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Covid support measures come to an end

As the furlough scheme, temporary reduced VAT rates, and paused winding up scheme all come to an end, nearly seven in 10 employers expect to make redundancies within the next year.

According to a study from Renovo, 69% of employers anticipate job losses, with 46% of organisations expecting to make redundancies within six months, while 23% anticipate redundancies within 6-12 months.

The news comes as the Coronavirus Job Retention Scheme (CJRS) is set to end on Thursday which will force businesses to make decisions about their future. The survey from the career transition specialists showed that for employers expecting redundancies 84% have employees on furlough.

 

Official figures released in September showed that there were 484,000 employers with 1.6m staff on furlough on 31 July 2021 but figures by the Office of National Statistics stated that 6% of the workforce was furloughed as of 22 August 2021 which is around 1m people.

The survey found that half of employers state that the key cause of future redundancies within their businesses is the financial impact of the pandemic on business performance with one in eight, 12%, stating that certain roles are no longer necessary due to the move to hybrid or remote working.

Cameron Gunn, senior partner at ReSolve, said: ‘Business owners who have been using this government support scheme will have been considering for months what to do with their furloughed staff – keep or let go. A difficult decision to be sure as it can have great bearing on a business’s financial health and overall success.

For best results, this decision needs to be based on how the directors envision the company performing in the near future, cash burn and, in light of the hiring crunch, the probability of being able to find staff at a later date.’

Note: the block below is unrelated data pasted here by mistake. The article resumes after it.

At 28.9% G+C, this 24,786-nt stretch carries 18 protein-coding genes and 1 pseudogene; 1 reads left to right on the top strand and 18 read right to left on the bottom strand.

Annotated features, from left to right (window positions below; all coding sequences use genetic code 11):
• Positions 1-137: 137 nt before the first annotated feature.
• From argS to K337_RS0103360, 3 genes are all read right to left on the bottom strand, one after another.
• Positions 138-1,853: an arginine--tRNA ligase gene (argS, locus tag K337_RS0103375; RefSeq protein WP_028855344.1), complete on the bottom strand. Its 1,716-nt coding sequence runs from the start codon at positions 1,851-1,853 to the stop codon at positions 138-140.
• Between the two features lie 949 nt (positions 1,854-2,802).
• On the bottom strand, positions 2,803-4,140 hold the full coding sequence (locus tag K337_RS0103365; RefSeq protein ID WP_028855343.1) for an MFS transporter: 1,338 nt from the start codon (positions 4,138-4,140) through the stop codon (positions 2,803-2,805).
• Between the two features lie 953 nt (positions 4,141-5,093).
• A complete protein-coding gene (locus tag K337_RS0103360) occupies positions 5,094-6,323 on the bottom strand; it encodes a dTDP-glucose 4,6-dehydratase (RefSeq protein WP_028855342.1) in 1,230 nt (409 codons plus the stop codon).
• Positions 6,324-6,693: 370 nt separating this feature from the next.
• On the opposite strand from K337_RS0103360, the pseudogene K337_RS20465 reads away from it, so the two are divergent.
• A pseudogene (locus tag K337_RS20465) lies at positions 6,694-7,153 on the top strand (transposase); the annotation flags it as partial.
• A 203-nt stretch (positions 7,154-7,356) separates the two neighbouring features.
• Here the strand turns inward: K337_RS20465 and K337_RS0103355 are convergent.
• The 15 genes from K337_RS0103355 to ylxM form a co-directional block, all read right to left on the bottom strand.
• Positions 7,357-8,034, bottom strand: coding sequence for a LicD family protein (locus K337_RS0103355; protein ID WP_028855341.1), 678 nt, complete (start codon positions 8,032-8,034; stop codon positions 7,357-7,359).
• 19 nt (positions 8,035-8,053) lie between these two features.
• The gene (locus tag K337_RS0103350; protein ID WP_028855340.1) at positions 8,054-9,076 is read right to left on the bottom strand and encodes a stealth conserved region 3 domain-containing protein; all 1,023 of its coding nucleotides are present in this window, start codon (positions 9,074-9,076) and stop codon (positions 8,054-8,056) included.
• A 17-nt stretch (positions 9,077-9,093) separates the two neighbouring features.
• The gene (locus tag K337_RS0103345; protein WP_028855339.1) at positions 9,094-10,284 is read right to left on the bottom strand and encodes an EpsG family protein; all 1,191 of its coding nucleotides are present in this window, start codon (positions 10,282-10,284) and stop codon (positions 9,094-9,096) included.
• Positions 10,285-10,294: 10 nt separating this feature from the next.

The end of the reduced rate of 5% for VAT for hospitality, holiday accommodation and attractions also come to an end on Thursday rising to 12.5% before returning to the full 20% in March 2022.

Many businesses within the sector have called on the government to keep the reduced rate, arguing that it was much too soon to increase the rate this much as hospitality is yet to recoup the numbers seen before the pandemic.

Businesses have stated that they are worried that the extra cost would be passed onto consumers in order to keep their businesses going, with pub chain Wetherspoons stating that their food prices would rise by 40p to cover the charge.

Anup Shah, partner at ReSolve, said: ‘Too much, too soon? It depends who you speak to, however with the government having spent more than £100bn to support the economy during Covid-19 and trading in the hospitality industry up substantially, consider that the British Beer & Pub Association stated sales in the week ending 5 September were at 95% of 2019, we appreciate that this is part of a wider government drive to both reduce and beginning recouping Covid costs.’

As well as the VAT increase and furlough ending, the pause to winding up petitions officially ends on Thursday too meaning that it will once again be possible to present a winding-up petition on the basis that a company has failed to satisfy statutory demand.

Resolve expects that there will be an uptick in petitions by creditors trying to force indebted businesses into liquidation if they have debts of £10,000 or more.

Mark Supperstone, managing partner at ReSolve said: ‘With all of the complications and challenges of Covid-19, a petition is the last thing a business owner wants because, once received by a court clerk, it impedes a business’s ability to invest in itself, stifling growth and trading, and leading to an increased risk to the directors.

‘Some creditors may take an aggressive stance, but the majority will be forgiving and understanding, and willing to be patient with back payments, as long as they’ve been apprised of the situation ahead of time.’

 

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